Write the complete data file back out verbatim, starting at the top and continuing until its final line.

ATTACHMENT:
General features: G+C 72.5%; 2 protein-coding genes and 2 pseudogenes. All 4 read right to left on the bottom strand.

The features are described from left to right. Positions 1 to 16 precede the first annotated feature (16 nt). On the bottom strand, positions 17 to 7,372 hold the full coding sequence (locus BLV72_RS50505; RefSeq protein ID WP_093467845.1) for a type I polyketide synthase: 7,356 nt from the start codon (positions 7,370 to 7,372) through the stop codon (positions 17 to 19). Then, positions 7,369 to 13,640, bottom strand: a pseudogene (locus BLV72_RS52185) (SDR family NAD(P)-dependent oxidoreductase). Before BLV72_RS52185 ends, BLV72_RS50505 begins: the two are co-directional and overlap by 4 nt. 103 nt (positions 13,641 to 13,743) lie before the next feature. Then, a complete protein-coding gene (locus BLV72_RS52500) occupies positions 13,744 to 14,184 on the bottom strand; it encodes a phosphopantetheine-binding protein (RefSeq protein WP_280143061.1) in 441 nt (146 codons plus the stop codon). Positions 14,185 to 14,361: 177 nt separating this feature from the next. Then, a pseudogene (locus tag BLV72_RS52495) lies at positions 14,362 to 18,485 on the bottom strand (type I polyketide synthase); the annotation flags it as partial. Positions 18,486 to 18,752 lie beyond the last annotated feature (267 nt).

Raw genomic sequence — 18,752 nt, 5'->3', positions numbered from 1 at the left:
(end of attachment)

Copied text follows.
General features: G+C 72.5%; 2 protein-coding genes and 2 pseudogenes. All 4 read right to left on the bottom strand.

The features are described from left to right. Positions 1 to 16 precede the first annotated feature (16 nt). On the bottom strand, positions 17 to 7,372 hold the full coding sequence (locus BLV72_RS50505; RefSeq protein ID WP_093467845.1) for a type I polyketide synthase: 7,356 nt from the start codon (positions 7,370 to 7,372) through the stop codon (positions 17 to 19). Then, positions 7,369 to 13,640, bottom strand: a pseudogene (locus BLV72_RS52185) (SDR family NAD(P)-dependent oxidoreductase). Before BLV72_RS52185 ends, BLV72_RS50505 begins: the two are co-directional and overlap by 4 nt. 103 nt (positions 13,641 to 13,743) lie before the next feature. Then, a complete protein-coding gene (locus BLV72_RS52500) occupies positions 13,744 to 14,184 on the bottom strand; it encodes a phosphopantetheine-binding protein (RefSeq protein WP_280143061.1) in 441 nt (146 codons plus the stop codon). Positions 14,185 to 14,361: 177 nt separating this feature from the next. Then, a pseudogene (locus tag BLV72_RS52495) lies at positions 14,362 to 18,485 on the bottom strand (type I polyketide synthase); the annotation flags it as partial. Positions 18,486 to 18,752 lie beyond the last annotated feature (267 nt).

Raw genomic sequence — 18,752 nt, 5'->3', positions numbered from 1 at the left: